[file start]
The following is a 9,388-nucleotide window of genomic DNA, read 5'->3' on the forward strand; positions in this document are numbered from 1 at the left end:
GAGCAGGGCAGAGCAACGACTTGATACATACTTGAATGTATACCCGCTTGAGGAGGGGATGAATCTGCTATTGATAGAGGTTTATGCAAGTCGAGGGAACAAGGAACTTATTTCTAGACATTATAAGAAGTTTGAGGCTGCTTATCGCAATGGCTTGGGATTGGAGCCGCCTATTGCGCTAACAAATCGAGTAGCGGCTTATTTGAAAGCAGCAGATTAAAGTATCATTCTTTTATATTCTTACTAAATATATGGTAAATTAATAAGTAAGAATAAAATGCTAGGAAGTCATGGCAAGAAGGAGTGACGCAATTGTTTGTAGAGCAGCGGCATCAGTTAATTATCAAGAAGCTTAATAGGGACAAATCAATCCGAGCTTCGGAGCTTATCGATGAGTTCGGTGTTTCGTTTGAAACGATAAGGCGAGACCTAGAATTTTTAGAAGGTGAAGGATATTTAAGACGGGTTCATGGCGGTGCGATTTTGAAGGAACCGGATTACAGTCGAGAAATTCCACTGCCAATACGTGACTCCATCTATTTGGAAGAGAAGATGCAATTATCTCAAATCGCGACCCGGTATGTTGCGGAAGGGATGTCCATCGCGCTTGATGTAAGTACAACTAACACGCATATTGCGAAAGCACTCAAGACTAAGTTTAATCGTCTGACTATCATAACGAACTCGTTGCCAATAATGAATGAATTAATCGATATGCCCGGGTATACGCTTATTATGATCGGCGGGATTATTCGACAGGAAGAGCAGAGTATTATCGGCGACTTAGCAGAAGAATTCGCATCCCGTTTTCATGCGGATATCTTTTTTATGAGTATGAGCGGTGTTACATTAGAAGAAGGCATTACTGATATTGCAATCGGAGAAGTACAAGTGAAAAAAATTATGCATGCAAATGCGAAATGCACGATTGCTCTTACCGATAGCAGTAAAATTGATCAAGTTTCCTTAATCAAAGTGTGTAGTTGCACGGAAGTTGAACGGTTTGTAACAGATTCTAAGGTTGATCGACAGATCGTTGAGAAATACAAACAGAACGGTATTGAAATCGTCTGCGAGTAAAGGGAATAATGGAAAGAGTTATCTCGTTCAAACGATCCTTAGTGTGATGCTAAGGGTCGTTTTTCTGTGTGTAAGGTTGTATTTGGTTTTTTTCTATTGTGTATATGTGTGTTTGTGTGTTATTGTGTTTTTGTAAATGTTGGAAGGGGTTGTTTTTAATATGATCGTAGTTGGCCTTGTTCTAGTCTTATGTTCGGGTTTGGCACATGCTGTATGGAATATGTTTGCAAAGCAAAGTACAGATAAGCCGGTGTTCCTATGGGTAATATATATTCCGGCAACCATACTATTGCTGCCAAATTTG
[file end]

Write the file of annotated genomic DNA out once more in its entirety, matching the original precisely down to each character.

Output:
The following is a 9,388-nucleotide window of genomic DNA, read 5'->3' on the forward strand; positions in this document are numbered from 1 at the left end:
GAGCAGGGCAGAGCAACGACTTGATACATACTTGAATGTATACCCGCTTGAGGAGGGGATGAATCTGCTATTGATAGAGGTTTATGCAAGTCGAGGGAACAAGGAACTTATTTCTAGACATTATAAGAAGTTTGAGGCTGCTTATCGCAATGGCTTGGGATTGGAGCCGCCTATTGCGCTAACAAATCGAGTAGCGGCTTATTTGAAAGCAGCAGATTAAAGTATCATTCTTTTATATTCTTACTAAATATATGGTAAATTAATAAGTAAGAATAAAATGCTAGGAAGTCATGGCAAGAAGGAGTGACGCAATTGTTTGTAGAGCAGCGGCATCAGTTAATTATCAAGAAGCTTAATAGGGACAAATCAATCCGAGCTTCGGAGCTTATCGATGAGTTCGGTGTTTCGTTTGAAACGATAAGGCGAGACCTAGAATTTTTAGAAGGTGAAGGATATTTAAGACGGGTTCATGGCGGTGCGATTTTGAAGGAACCGGATTACAGTCGAGAAATTCCACTGCCAATACGTGACTCCATCTATTTGGAAGAGAAGATGCAATTATCTCAAATCGCGACCCGGTATGTTGCGGAAGGGATGTCCATCGCGCTTGATGTAAGTACAACTAACACGCATATTGCGAAAGCACTCAAGACTAAGTTTAATCGTCTGACTATCATAACGAACTCGTTGCCAATAATGAATGAATTAATCGATATGCCCGGGTATACGCTTATTATGATCGGCGGGATTATTCGACAGGAAGAGCAGAGTATTATCGGCGACTTAGCAGAAGAATTCGCATCCCGTTTTCATGCGGATATCTTTTTTATGAGTATGAGCGGTGTTACATTAGAAGAAGGCATTACTGATATTGCAATCGGAGAAGTACAAGTGAAAAAAATTATGCATGCAAATGCGAAATGCACGATTGCTCTTACCGATAGCAGTAAAATTGATCAAGTTTCCTTAATCAAAGTGTGTAGTTGCACGGAAGTTGAACGGTTTGTAACAGATTCTAAGGTTGATCGACAGATCGTTGAGAAATACAAACAGAACGGTATTGAAATCGTCTGCGAGTAAAGGGAATAATGGAAAGAGTTATCTCGTTCAAACGATCCTTAGTGTGATGCTAAGGGTCGTTTTTCTGTGTGTAAGGTTGTATTTGGTTTTTTTCTATTGTGTATATGTGTGTTTGTGTGTTATTGTGTTTTTGTAAATGTTGGAAGGGGTTGTTTTTAATATGATCGTAGTTGGCCTTGTTCTAGTCTTATGTTCGGGTTTGGCACATGCTGTATGGAATATGTTTGCAAAGCAAAGTACAGATAAGCCGGTGTTCCTATGGGTAATATATATTCCGGCAACCATACTATTGCTGCCAAATTTG